Sandy • Two weeks ago, Real Salt general manager Craig Waibel got a call from team owner Dell Loy Hansen, who told him he was going to try to bring in a National Women’s Soccer League team to the Salt Lake Valley. In time for the start of the 2018 season.
Waibel’s reaction? Shock.
“I thought this was two or three years away,” he said.
Hansen told Waibel when he hired him as GM in 2015 that he had a five-to-six year plan to land a NWSL franchise. But a recent conversation between the RSL owner and Portland Timbers and Thorns owner Merritt Paulson ginned up the timeline. Paulsen told Hansen there was an opportunity to nab a women’s team sooner rather than later.
On Thursday, that two-week chase culminated with Hansen announcing to a packed press conference at Rio Tinto Stadium that a Utah-based NWSL franchise would begin play in April of next year.
“The speed with which Dell Loy operates is the differentiating factor in why he’s so successful,” RSL Chief Business Officer Andy Carroll said. “He wants everything done yesterday.”
What led to the NWSL franchise opportunity?
The soccer website FourFourTwo has reported and The Salt Lake Tribune has confirmed that FC Kansas City will cease operations for next season, though it is unclear what will become of that team’s players. Presumably, at least some of them will be Utah-bound.
NWSL Managing Director of operations Amanda Duffy would not confirm the demise of the Kansas City franchise, but did say that the league will remain in its current 10-team configuration next season.
“We’re in ongoing conversations with FC Kansas City right now about their status and plans for the future,” she said.
Salt Lake’s new NWSL team, which will be owned and operated by RSL, will play its home games at Rio Tinto Stadium.
Hansen’s bid for an NWSL team really began in earnest when Paulson reached out to him, he said.
“He really felt that we could add true value,” Hansen said of the Portland owner. “A situation developed that he thought, [with] our skill to move quickly, could be something he could help us do.”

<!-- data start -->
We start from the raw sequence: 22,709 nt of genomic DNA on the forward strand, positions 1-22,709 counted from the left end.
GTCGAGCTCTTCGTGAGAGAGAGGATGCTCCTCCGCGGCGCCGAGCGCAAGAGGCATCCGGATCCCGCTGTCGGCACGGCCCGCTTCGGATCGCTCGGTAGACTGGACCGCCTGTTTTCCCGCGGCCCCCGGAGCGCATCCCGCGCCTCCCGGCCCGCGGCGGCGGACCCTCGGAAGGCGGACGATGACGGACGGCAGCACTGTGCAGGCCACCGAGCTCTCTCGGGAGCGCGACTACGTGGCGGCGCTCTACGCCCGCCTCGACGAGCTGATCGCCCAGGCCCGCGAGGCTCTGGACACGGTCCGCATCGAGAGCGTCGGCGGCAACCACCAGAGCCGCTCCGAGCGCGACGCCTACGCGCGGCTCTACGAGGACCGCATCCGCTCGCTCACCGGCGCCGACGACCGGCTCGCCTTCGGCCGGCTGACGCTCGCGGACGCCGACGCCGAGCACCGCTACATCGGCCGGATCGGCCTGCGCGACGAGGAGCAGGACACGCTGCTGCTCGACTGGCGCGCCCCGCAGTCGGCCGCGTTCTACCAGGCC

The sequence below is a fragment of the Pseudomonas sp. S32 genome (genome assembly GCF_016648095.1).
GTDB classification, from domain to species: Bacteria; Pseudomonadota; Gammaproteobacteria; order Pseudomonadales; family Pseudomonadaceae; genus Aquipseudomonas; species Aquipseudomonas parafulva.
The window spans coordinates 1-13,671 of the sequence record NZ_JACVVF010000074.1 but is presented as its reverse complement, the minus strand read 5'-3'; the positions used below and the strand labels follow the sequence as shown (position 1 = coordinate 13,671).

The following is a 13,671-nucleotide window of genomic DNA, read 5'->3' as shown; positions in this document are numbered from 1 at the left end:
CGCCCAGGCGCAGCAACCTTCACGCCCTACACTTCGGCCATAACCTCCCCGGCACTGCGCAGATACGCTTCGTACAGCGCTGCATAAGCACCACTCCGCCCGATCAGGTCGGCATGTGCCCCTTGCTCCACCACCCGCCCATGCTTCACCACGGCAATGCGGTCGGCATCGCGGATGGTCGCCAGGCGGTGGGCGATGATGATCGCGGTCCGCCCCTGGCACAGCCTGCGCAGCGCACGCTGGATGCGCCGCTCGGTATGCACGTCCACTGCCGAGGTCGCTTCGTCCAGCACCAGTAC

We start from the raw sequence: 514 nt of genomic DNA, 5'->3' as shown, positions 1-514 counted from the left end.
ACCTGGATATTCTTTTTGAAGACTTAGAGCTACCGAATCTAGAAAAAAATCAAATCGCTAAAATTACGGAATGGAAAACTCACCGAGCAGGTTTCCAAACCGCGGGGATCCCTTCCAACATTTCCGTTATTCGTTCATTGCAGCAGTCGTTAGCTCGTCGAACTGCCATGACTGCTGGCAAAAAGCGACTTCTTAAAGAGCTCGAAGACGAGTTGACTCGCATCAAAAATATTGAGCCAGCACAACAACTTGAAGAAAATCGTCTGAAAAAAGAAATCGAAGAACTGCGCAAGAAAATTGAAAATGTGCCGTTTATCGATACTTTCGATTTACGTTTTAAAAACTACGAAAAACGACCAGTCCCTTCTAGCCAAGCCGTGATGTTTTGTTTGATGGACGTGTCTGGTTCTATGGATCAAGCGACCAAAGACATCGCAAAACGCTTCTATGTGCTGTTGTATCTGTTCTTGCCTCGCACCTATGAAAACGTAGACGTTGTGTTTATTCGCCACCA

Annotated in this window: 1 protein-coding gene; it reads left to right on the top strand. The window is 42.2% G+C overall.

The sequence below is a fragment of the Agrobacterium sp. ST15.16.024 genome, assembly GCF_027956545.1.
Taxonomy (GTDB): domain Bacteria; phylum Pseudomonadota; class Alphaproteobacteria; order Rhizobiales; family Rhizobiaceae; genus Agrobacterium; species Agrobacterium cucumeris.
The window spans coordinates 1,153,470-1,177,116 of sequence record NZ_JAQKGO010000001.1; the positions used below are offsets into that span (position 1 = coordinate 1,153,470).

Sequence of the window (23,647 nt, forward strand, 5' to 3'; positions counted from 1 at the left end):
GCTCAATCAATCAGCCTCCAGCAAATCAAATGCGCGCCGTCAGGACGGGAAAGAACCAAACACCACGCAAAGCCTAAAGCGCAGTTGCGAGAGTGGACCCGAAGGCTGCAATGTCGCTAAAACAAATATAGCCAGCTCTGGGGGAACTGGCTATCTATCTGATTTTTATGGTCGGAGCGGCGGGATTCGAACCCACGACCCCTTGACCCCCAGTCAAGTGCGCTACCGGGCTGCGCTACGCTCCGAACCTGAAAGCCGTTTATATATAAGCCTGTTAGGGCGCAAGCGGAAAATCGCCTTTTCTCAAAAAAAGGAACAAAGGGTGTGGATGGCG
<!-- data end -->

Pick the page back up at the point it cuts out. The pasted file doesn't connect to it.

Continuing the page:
RSL officials flew to Portland to meet with Paulson and his team. Hansen said they spent seven hours discussing how RSL could launch a NWSL team.
The Thorns have been a huge success in soccer-mad Portland. Their average attendance of 17,678 per home game more than doubled the league’s second best attendance draw, the Orlando Pride (6,187 per home match). The league average was 5,061 in 2017.
“We’re going to do better than Portland,” Hansen predicted.
Duffy, too, said she saw similarities between Portland and Salt Lake.
“I certainly see that they’re going to approach it the same way and throw all the resources at the women’s team. One of the most important aspects of what Portland does — and Houston, Orlando, North Carolina, organizations that have a men’s professional team as well — they treat the women on-par with their men’s pro team.”
If RSL’s NWSL team — which will announce its nickname at a later date — wants to compete with Portland, however, it will have to move as quickly in assembling its NWSL technical staff as it did acquiring the team.
Waibel said he will be in charge of forming the team, but RSL plans to hire a managing director, who will essentially function as an assistant general manager for the NWSL club. RSL expects some overlap between the women’s and men’s sides, but the club will also add new positions to operate the new team. Real Salt Lake is already set to interview a candidate for the club’s head coaching position in the next few days, Waibel said.
The NWSL college draft is scheduled for January, and the regular season begins in April.
“We’re a very good organization,” Hansen said. “We have deep business skills. We didn’t miss anything, the agreements are well done. We probably spent 30 or 40 legal hours. We just worked straight through. We didn’t waste time.”